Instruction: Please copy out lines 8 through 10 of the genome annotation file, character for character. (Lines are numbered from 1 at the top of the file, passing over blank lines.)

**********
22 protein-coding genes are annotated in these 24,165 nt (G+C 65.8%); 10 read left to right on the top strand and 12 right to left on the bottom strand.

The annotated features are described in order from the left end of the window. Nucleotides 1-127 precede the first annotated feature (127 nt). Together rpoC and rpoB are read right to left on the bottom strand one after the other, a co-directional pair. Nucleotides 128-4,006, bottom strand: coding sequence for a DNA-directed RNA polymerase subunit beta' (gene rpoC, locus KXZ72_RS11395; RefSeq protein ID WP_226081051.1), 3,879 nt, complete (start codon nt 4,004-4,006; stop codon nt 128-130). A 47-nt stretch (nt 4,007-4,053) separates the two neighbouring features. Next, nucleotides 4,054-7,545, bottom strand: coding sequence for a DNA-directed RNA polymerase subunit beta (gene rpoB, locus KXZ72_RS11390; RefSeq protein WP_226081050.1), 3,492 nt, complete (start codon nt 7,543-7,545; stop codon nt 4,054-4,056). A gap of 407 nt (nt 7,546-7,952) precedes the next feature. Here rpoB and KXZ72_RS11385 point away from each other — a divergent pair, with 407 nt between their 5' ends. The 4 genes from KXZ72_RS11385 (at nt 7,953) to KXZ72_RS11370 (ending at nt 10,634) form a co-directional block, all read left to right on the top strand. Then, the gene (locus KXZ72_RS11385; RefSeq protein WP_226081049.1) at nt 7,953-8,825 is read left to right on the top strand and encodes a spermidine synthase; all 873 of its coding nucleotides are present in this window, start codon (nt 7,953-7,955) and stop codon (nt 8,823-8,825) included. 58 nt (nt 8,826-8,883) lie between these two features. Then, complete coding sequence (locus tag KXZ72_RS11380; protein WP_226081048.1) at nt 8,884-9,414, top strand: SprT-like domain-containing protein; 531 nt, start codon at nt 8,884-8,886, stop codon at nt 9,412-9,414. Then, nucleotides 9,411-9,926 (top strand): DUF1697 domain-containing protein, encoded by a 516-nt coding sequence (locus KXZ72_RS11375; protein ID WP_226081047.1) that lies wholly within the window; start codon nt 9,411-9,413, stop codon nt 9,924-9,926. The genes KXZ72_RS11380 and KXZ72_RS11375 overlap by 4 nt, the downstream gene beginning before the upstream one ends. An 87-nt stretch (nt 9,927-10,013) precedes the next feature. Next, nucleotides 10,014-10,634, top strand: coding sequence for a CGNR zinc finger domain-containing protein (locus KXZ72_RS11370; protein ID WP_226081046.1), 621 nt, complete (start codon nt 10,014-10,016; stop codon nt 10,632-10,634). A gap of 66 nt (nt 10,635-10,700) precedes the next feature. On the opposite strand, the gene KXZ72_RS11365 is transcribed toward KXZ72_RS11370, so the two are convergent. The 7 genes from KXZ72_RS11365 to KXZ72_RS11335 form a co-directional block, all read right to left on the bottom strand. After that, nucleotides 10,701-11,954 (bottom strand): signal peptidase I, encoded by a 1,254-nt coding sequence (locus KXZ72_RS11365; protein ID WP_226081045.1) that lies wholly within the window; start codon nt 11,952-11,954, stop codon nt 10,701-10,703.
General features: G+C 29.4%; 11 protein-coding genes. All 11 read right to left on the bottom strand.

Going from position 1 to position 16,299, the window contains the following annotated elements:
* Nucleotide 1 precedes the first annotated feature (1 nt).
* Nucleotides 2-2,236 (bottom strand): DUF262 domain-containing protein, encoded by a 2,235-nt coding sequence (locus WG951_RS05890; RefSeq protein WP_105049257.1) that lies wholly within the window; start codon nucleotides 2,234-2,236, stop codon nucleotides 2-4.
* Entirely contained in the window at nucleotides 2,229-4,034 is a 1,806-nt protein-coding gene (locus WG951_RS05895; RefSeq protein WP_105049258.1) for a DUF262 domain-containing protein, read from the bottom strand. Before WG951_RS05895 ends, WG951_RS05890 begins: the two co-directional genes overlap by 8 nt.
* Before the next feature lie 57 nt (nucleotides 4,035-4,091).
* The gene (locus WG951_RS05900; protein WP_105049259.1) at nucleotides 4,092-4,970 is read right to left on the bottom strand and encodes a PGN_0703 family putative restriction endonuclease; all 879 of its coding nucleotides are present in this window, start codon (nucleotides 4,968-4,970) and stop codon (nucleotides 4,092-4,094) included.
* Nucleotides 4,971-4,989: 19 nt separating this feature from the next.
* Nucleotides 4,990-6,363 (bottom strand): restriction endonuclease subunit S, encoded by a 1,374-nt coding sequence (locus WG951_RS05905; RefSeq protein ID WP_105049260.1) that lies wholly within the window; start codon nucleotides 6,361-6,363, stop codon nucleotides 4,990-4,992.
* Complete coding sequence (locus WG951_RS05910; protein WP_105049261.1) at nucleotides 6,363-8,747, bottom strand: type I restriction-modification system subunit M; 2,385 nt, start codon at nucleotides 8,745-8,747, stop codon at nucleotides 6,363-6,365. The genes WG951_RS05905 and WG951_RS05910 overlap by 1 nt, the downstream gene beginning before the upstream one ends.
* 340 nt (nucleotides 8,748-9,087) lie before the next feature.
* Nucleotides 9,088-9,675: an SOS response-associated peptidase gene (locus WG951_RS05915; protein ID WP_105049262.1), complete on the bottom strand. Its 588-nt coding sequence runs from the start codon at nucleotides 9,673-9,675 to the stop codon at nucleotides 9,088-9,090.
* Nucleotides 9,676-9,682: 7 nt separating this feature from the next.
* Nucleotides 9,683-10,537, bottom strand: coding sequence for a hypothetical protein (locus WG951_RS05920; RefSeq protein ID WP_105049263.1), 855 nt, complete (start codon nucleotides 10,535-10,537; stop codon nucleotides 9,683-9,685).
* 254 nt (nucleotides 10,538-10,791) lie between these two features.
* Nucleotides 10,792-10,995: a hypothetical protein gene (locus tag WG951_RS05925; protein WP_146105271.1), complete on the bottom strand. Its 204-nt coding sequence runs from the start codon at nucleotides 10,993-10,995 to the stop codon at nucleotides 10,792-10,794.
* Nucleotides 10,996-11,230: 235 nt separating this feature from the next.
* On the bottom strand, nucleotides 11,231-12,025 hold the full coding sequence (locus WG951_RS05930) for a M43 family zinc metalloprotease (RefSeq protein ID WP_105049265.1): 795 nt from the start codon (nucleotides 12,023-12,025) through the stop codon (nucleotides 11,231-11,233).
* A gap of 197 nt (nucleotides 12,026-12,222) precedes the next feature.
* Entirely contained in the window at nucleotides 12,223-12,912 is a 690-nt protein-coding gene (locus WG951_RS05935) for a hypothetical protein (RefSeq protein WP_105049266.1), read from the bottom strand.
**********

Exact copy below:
* Before the next feature lie 57 nt (nucleotides 4,035-4,091).
* The gene (locus WG951_RS05900; protein WP_105049259.1) at nucleotides 4,092-4,970 is read right to left on the bottom strand and encodes a PGN_0703 family putative restriction endonuclease; all 879 of its coding nucleotides are present in this window, start codon (nucleotides 4,968-4,970) and stop codon (nucleotides 4,092-4,094) included.
* Nucleotides 4,971-4,989: 19 nt separating this feature from the next.